Previously in the Queer Film Blogathon:
The Children's Hour
Paris is Burning
La Cage Aux Folles

Saturday, June 25, 2011

Soundtrack Saturday: Frank Sinatra

Kinda spoiled for choice here. He sang so many great songs from so many memorable movies. But how about these three:

"You're Awful" (with Betty Garrett) from On The Town

"Someone to Watch Over Me" from Young at Heart

"The Lady is a Tramp" from Pal Joey

Friday, June 24, 2011

The Adventures of Ford Fairlane

"The King of Pain" is a blogathon hosted by the site The Dark of the Matinee. The goal is to watch a bad movie from a friend or family member's DVD collection. The complete list of participating blogs will go up June 28 at the host site.

The Adventures of Ford Fairlane
from Reid's DVD collection

Of course I remember Andrew Dice Clay. I didn't think much of him during the peak of his popularity, such as it was. I preferred Sam Kinison. (What can I say? I was a dumb teenager who didn't know better.) I have no doubt that stand-up comedy is one of the toughest acts anyone can do, and it probably does make it somewhat easier if one can adopt an on-stage persona that makes one identifiable. But when your schtick consists of acting like a wanna-be John Travolta making juvenile sex jokes, how far can you really go with that? Actually, in watching The Adventures of Ford Fairlane last night, ADC did remind me in places of another, better stand-up comic: Rodney Dangerfield. Maybe it was all the mugging for the camera and the exaggerated gestures. Of course, in ADC's case, that's all part of his Guido look.

Terry told me once about the Guidos she grew up around, and according to her, the stereotypes are true: over-exaggerated sense of manhood, tacky fashion sense, love of cars and of cruising in them, questionable treatment of women. It's one thing to see them in a movie or TV show; quite another to be around them, I'd imagine, which is why my first-hand experience with them is limited.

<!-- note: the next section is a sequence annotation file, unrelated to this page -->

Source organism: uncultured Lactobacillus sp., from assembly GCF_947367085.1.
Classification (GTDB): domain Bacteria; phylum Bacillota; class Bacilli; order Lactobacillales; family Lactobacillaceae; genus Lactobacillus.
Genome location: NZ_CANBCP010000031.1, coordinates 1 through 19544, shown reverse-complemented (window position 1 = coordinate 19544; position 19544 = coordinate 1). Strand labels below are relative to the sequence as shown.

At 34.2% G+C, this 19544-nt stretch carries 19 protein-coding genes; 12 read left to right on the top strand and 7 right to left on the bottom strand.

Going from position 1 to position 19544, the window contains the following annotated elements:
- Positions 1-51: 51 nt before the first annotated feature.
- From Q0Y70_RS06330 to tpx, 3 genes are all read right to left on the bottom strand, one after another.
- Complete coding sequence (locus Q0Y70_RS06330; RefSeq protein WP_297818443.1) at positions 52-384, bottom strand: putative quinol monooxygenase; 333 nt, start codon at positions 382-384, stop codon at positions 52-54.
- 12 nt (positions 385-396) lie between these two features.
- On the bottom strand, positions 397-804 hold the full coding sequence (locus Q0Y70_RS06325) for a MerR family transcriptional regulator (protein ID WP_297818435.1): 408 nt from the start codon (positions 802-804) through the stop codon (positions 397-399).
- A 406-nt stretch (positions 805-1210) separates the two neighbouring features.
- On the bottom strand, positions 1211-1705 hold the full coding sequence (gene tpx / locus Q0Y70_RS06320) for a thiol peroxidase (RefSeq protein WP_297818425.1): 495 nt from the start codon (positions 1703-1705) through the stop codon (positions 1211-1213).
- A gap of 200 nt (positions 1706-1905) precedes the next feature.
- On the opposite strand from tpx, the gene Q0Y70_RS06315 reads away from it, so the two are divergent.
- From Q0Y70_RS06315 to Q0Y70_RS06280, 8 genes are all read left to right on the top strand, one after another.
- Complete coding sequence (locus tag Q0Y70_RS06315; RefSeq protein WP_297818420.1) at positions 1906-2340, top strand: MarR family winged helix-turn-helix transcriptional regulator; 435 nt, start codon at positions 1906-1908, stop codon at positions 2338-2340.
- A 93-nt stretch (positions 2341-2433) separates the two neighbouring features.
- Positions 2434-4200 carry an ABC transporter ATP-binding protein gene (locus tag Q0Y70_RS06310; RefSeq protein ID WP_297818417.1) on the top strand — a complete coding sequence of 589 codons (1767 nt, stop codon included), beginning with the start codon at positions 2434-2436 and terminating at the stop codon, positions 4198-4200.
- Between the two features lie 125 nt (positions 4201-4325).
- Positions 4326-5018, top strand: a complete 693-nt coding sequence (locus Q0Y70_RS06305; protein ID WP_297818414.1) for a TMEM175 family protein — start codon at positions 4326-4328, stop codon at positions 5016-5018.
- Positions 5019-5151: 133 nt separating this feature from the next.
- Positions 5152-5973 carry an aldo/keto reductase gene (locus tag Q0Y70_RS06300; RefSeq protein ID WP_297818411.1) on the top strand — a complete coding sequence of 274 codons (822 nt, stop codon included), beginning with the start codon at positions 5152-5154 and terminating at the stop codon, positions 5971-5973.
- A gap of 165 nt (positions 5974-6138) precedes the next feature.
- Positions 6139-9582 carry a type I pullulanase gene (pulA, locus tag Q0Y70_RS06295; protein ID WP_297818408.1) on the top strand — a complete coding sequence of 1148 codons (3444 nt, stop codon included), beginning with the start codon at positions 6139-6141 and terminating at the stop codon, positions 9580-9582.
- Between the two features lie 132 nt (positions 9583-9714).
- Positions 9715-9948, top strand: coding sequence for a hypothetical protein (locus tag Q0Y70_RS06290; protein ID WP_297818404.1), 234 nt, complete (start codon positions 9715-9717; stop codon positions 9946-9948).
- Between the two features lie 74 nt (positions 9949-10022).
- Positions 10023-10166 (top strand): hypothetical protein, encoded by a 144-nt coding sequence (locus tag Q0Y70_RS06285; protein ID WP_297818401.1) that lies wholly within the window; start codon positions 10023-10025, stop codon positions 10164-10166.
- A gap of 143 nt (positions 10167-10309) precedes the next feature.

Here in New York we have a radio deejay named Joe Causi who has a similar schtick, but the big difference is that you want to hang out with him and party with him, because he still comes across as a down-to-earth guy and not as God's gift to humanity. ADC probably would have no use for him, though, since he plays disco oldies as well as rock oldies. A major theme in Fairlane is the need for True Rock to stay alive in the face of glitzy, soulless pop. Ed O'Neill's character, for instance, is a former disco singer turned cop, so he's a natural nemesis to ADC's "rock and roll detective." We know Ford's a rock and roll detective because we're constantly reminded of it by every other character Ford comes into contact with.

Fairlane is a piece of crap, make no mistake: it has pretensions of being a modern Sam Spade-type crime movie crossed with Beverly Hills Cop, but fails utterly at both. Its awfulness is more "stoopid" than plain bad, however - it wants to be genuinely entertaining, but has no idea how, so it settles for simple goofiness, like the class clown trying to get attention by making silly faces and impressions. It may get a few laughs at first, but it wears mighty thin before long. As a result, my level of contempt for it is not that deep, despite the presence of Gilbert Gottfried (who, thankfully, dies fairly early in the movie). Still, I would not watch this again.